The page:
Learning Commons: more than a tutoring hub

“People [had the misconception that] if students came to us, they must be deficient in some way,” Learning Commons director Cameron Nay said. “That mindset is changing.”

Learning Commons tutors are available to help UAA students in a relaxed environment. Photo courtesy of Maegan Cieciel.

Located in the Sally Monserud Hall, what was first known as the Learning Resource Center has changed a great deal since it was established in the 1970s. Currently known as the Learning Commons, it has expanded to include the Center for Language Learning, the Writing Center, Math Lab, Science Tutoring, Academic Coaching Center, Communications Center, English Conversations Group and a computer and study space.

The first service available, the Center for Language Learning, is run by the College of Arts and Sciences. It offers tutoring in seven languages: American Sign Language, Chinese, French, German, Japanese, Russian and Spanish.

The Writing Center came about in the 1980s. Students may walk in for a 40-minute session where peer-educators read their essays aloud and suggest edits.

“Whether you think you’re a weak writer or a strong writer, it’s really valuable to have someone read over your work and pick up on those things that you may have missed,” Laura Barber, UAA senior and writing consultant, said. “It’s hard when you get so close to your writing to be able to be objective.”

The Writing Center also offers a digital consultation through email. This year, Live Google Docs Writing Consultations allow students to chat online with a consultant as they edit documents together.

In addition, students may study math homework in the Math Lab, where they can ask tutors, who are also UAA students, for help when they have questions.

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This summer is the last semester the Learning Commons offers science tutoring. It will be run by the College of Arts and Sciences in the fall of 2019.

Another service in the Learning Commons, the Academic Coaching Center, offers help with time-management skills, study plans, study skills, test strategies, increasing motivation and other non-course-specific areas during drop-in hours.

The Communications Center was added to the commons a year ago. It offers critiques on speeches and presentations, as well as the beginning outlines and planning for these assignments.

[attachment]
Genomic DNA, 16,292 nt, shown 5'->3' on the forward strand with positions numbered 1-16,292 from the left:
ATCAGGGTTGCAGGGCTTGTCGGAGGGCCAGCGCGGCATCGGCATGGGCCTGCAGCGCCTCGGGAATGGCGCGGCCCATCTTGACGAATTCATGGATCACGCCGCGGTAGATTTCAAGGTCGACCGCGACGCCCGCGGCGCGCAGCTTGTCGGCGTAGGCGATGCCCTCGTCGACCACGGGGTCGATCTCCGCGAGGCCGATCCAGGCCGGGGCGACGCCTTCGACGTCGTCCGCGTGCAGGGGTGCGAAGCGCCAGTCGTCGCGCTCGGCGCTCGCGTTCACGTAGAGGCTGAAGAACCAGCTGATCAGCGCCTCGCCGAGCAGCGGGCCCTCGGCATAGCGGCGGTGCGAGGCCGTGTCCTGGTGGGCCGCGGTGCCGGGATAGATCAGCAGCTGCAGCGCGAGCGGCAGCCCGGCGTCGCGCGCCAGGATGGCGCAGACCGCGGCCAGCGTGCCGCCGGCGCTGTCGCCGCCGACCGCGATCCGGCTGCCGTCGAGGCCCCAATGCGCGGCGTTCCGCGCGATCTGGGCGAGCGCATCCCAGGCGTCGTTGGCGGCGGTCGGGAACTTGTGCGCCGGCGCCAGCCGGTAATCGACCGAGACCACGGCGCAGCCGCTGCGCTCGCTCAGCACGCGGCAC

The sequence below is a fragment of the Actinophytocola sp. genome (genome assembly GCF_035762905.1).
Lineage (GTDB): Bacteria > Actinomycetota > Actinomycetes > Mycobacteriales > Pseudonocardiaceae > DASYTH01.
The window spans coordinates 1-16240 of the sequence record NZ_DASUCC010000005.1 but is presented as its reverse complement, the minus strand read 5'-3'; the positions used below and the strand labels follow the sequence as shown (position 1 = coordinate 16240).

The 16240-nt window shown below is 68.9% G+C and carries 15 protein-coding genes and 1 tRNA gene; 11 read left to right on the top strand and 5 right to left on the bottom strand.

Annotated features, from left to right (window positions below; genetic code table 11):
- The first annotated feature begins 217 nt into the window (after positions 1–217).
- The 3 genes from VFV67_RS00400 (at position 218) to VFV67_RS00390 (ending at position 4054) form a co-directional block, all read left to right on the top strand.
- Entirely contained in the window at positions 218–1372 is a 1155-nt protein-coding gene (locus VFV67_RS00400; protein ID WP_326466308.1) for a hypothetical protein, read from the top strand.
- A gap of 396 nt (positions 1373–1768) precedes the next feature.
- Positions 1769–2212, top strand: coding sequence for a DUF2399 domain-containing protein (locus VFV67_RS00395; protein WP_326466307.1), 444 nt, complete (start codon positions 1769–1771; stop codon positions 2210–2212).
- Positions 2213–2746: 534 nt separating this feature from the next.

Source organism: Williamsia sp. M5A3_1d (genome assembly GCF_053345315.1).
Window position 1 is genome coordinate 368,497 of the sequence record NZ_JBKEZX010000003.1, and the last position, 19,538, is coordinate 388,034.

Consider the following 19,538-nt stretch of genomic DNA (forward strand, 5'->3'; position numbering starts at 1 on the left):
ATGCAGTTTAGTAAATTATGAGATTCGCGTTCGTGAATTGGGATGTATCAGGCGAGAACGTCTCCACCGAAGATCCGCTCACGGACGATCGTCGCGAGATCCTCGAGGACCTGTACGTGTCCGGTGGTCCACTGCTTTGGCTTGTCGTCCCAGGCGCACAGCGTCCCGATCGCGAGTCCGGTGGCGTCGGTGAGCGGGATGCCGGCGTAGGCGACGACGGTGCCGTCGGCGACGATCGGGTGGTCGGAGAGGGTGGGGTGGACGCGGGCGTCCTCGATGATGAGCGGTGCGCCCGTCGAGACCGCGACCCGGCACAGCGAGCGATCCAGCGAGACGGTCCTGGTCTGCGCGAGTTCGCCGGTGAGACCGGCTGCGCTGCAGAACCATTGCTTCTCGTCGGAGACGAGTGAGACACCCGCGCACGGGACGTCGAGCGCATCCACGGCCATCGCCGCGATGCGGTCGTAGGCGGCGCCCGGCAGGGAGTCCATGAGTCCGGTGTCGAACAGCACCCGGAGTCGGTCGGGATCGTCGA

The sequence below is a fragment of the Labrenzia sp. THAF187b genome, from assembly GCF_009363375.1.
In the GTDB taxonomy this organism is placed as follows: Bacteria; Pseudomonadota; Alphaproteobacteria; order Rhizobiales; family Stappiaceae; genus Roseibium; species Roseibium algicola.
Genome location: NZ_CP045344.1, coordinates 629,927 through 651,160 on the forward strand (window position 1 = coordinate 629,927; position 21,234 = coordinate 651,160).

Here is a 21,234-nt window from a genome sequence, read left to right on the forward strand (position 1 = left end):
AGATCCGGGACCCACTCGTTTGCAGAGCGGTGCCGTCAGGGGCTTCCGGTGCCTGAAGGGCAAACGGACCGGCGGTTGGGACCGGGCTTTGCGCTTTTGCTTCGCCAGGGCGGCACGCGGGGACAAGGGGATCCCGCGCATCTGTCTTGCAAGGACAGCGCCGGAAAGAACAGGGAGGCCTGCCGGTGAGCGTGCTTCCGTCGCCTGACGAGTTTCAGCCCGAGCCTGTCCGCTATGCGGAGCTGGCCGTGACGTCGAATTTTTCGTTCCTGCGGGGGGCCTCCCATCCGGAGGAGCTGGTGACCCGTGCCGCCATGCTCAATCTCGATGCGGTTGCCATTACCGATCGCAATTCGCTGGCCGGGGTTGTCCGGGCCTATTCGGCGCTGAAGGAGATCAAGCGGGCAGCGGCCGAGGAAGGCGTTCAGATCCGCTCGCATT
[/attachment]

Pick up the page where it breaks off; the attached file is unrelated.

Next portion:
The Learning Resources Center changed its name to the Learning Commons two years ago. With the change in title came a transition in image.

The name “Learning Commons” is meant to reflect the connection directors hope students will have to the UAA.

The “express, share, connect wall” prompts students to leave notes or express themselves in some way. This wall is also used to display the Learning Commons’ annual art show.

“[The activities left out for students to contribute to are] just different ways for students to connect to the space and of course to each other,” associate director of the Learning Commons, Maegan Cieciel, said.

Employees continue to make the Learning Commons a welcoming place to gather. This summer, the physical appearance of the rooms will change through more color and other aesthetic appeals. The Learning Commons also has plenty of comfortable chairs and tables for the purpose of studying as well as hanging out.

“We are trying to keep a more lively, accessible space,” Cieciel said. “People will see changes before the fall semester.”

While the Learning Commons is becoming a common ground for community, the core mission remains the same.

“Our goal is to empower students to take control of their education and reach their academic goals,” Nay said.

During tutoring sessions, employees not only help students with a particular assignments when they come in, but also teach them how to fix similar problems in the future. For example, this might mean advising students on good study habits or encouraging them to speak up in class when they have questions.

“We’re helping them learn how to fish instead of just giving them the fish,” Cieciel said.

Many students come back to work at the Learning Center after receiving help from tutors.

“It also helps them to gain the professional skills they need when they’re moving on,” Nay said.

Peer-educators are better equipped to advise other students based on how they have handled similar situations. It is that sense of commonality that allows the Learning Commons to be a prosperous environment for UAA students.

“There is a lot going on in a student’s life and we’re here to lighten that load,” Barber said.

For hours of operations and more information, visit the Learning Commons page on the UAA website.